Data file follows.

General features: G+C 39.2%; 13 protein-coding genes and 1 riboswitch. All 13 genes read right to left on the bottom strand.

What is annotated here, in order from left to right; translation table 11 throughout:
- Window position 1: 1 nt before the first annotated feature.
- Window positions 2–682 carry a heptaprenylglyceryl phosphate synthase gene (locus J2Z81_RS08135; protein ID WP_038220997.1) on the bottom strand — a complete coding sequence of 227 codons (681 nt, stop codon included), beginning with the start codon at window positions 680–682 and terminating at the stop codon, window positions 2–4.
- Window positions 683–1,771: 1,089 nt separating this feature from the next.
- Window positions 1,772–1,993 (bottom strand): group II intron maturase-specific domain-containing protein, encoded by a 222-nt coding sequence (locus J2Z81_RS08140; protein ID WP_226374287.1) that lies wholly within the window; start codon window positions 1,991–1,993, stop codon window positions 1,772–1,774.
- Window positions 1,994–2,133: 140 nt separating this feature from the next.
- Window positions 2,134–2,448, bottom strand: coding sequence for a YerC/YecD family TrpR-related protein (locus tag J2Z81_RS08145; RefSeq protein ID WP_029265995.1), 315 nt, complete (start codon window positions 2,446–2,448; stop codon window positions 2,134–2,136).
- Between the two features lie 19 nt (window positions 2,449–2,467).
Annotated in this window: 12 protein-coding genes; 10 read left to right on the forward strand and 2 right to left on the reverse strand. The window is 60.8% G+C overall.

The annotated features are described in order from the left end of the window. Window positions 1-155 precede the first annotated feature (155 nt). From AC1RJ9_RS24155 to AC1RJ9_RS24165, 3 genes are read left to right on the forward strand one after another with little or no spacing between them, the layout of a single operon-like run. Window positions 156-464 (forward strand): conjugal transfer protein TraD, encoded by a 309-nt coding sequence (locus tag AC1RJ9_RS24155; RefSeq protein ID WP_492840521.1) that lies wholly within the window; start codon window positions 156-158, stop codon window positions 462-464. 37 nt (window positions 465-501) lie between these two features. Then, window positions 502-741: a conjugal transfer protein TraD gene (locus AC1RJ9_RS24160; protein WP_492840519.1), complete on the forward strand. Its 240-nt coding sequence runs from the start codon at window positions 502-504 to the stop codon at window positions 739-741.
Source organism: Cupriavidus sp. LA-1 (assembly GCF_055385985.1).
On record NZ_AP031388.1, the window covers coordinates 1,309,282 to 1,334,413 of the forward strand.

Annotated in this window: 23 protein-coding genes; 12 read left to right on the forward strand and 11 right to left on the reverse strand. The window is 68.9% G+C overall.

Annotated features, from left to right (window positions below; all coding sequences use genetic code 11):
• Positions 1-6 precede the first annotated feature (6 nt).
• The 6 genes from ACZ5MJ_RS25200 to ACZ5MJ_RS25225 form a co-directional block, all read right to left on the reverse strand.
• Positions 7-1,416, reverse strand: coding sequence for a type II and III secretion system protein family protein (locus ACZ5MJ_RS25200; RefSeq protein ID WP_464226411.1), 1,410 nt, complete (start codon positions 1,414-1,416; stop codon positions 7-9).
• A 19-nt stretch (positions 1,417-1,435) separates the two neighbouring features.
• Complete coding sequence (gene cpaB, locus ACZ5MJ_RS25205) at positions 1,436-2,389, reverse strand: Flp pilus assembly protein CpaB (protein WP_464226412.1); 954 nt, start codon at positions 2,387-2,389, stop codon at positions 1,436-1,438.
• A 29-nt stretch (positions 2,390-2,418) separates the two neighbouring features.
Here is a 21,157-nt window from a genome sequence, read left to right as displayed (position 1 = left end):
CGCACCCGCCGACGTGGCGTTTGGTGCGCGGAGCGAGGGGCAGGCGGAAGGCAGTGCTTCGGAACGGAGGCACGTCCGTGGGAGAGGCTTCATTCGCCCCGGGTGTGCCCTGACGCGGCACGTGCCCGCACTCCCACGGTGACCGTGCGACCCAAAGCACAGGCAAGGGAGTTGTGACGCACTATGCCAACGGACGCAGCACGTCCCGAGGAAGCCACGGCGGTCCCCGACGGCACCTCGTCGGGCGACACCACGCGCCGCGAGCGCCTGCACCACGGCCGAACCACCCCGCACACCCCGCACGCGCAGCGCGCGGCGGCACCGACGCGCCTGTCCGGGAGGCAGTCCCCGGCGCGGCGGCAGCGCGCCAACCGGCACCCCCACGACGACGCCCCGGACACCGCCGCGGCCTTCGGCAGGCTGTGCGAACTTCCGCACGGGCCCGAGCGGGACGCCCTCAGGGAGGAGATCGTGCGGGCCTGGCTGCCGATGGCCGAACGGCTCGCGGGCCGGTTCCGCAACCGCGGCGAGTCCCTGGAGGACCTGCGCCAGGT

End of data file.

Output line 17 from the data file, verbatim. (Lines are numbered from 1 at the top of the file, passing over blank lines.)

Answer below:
• The 6 genes from ACZ5MJ_RS25200 to ACZ5MJ_RS25225 form a co-directional block, all read right to left on the reverse strand.